Bar News - April 20, 2016
Labor & Employment Law: Minimum Wage: To Hike or Not to Hike
By: Kathleen Peahl
Proposals to raise the federal minimum wage have always been the subject of much debate, and the past three years have been no exception.
In 2013, President Barack Obama called on Congress to pass legislation to increase the minimum wage, which had last been increased, to $7.25, in July 2009. In November 2015, fast food workers in more than 250 cities staged protests seeking a $15 minimum wage. Yet, Congress has failed to pass any of the proposed bills, and it appears unlikely that will change under the current administration. So, what is all the fuss about?
There are two distinct camps, among both politicians and economists, in the debate over increasing the minimum wage. Proponents of a minimum wage hike argue that it will increase the spending power of those affected workers and, in turn, benefit stores and businesses where these workers will spend their increased earnings. According to a 2014 report by the Congressional Budget Office, an increase to $10.10 would bring 900,000 people out of poverty, resulting in an overall increase in real income of $2 billion.
Opponents of a wage hike, on the other hand, argue that a higher minimum wage will increase unemployment as businesses will be forced to cut jobs to maintain their bottom lines. Some even suggest that eliminating the federal minimum wage and allowing the market to dictate wages would help the economy by increasing employment. The evidence suggests that the number of workers earning at or below the federal minimum wage is actually very low. According to a Bureau of Labor Statistics report issued in 2015, there were 3 million workers earning minimum wage or less in 2014. Those 3 million workers represent a mere 3.9 percent of all hourly workers, and more than 50 percent of them are between the ages of 16 and 24. Many would not be considered primary breadwinners – they are teens or persons working part-time jobs to supplement their family income.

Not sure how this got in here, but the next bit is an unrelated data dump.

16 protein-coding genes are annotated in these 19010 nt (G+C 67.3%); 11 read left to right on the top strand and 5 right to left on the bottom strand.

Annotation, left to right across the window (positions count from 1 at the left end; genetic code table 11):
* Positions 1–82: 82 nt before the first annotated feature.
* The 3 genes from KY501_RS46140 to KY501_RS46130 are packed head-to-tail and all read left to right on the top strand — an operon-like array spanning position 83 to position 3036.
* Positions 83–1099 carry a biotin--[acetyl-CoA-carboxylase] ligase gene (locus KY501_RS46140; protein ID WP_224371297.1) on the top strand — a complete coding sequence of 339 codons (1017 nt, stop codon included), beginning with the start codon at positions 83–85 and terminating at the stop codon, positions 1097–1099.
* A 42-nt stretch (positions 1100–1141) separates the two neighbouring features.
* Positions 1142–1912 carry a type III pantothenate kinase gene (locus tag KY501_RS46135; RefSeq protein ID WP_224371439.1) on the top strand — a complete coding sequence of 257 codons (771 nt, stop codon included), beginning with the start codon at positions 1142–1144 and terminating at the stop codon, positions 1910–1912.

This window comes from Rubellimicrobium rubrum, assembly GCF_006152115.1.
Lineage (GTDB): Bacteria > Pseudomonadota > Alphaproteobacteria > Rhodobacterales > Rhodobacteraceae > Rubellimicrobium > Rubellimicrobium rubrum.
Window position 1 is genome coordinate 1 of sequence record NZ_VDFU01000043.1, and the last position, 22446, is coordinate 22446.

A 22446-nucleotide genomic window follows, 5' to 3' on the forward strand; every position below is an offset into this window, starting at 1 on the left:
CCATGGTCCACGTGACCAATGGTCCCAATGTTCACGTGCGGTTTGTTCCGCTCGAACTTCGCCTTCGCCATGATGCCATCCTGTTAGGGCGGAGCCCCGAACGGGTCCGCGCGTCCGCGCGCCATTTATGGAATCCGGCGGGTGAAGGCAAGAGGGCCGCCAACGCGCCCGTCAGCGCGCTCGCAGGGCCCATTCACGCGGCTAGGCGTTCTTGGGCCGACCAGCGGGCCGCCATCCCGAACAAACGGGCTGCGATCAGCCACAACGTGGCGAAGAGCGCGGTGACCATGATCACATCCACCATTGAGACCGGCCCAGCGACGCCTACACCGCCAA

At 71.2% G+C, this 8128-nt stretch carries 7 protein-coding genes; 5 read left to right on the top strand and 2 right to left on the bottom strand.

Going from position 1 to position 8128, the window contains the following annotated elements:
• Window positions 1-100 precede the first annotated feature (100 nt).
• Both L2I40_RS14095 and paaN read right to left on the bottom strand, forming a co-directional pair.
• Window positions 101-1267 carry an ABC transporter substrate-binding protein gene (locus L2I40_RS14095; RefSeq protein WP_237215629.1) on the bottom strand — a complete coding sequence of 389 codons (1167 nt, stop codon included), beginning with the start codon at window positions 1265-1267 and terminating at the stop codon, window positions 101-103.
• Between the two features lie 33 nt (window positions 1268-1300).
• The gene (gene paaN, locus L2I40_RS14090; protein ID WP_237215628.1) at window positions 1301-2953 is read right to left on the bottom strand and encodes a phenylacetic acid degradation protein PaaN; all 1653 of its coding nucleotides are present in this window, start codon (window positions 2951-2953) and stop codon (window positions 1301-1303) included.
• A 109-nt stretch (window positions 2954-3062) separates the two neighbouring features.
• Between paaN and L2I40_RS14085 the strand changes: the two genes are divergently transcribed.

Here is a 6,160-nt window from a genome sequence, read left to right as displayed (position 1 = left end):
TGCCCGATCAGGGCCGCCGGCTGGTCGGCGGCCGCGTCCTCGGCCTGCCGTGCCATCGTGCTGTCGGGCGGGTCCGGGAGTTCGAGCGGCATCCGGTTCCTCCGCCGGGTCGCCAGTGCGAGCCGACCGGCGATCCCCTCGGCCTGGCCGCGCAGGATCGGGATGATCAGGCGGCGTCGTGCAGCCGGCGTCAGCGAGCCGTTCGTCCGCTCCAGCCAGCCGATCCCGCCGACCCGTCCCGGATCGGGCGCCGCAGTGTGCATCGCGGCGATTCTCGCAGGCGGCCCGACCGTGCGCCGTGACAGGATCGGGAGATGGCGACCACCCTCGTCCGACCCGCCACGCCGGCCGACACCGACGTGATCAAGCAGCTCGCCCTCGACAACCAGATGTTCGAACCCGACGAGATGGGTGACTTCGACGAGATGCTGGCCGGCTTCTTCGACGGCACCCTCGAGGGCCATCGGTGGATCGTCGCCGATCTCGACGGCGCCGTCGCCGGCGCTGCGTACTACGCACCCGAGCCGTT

While the debate continues at the federal level, several states and some cities and counties have taken matters into their own hands and passed laws raising minimum wages in their jurisdictions. The result is that currently 29 states and the District of Columbia have minimum wages above the federal rate. Most recently, California passed legislation that will increase its minimum wage from $10 to $15 by 2022. New Hampshire, however, has yet to join that movement.
New Hampshire has not raised its minimum wage since Sept. 1, 2008, when it was increased to $7.25. In 2011, state law (RSA 279:21) was amended to tie the state minimum wage to the federal rate, and there it has stayed. Currently, New Hampshire is the only New England state whose minimum wage is still at the federal level. Maine is closest at $7.50, while Massachusetts is the highest, at $10.
Attempts to increase the state minimum wage failed in 2013, 2014, and 2015. Bills were proposed again in the current legislative session, in both the House and the Senate, and both have been killed (deemed “inexpedient to legislate”). House Bill 1480 would have increased the minimum wage to $8.25 in 2017, $9 in 2018 and $9.50 in 2019. Senate Bill 412 would have increased the rate to $12 effective 60 days after passage.
It is unknown how many workers in New Hampshire would be impacted by an increase in the minimum wage. A fiscal note to HB 1480 indicates that the NH Department of Labor did not have information on the number of minimum wage workers. However, a report by the New Hampshire Fiscal Policy Institute, which supports a minimum wage hike, estimates that 76,000 Granite State workers would benefit from an increase to $9.
Given the movement in other jurisdictions, and in New England particularly, it is likely that the fight to increase the minimum wage in New Hampshire will eventually succeed, regardless of whether the federal rate increases.
Kathleen Peahl is a partner at Wadleigh, Starr & Peters in Manchester and focuses her practice on employment law.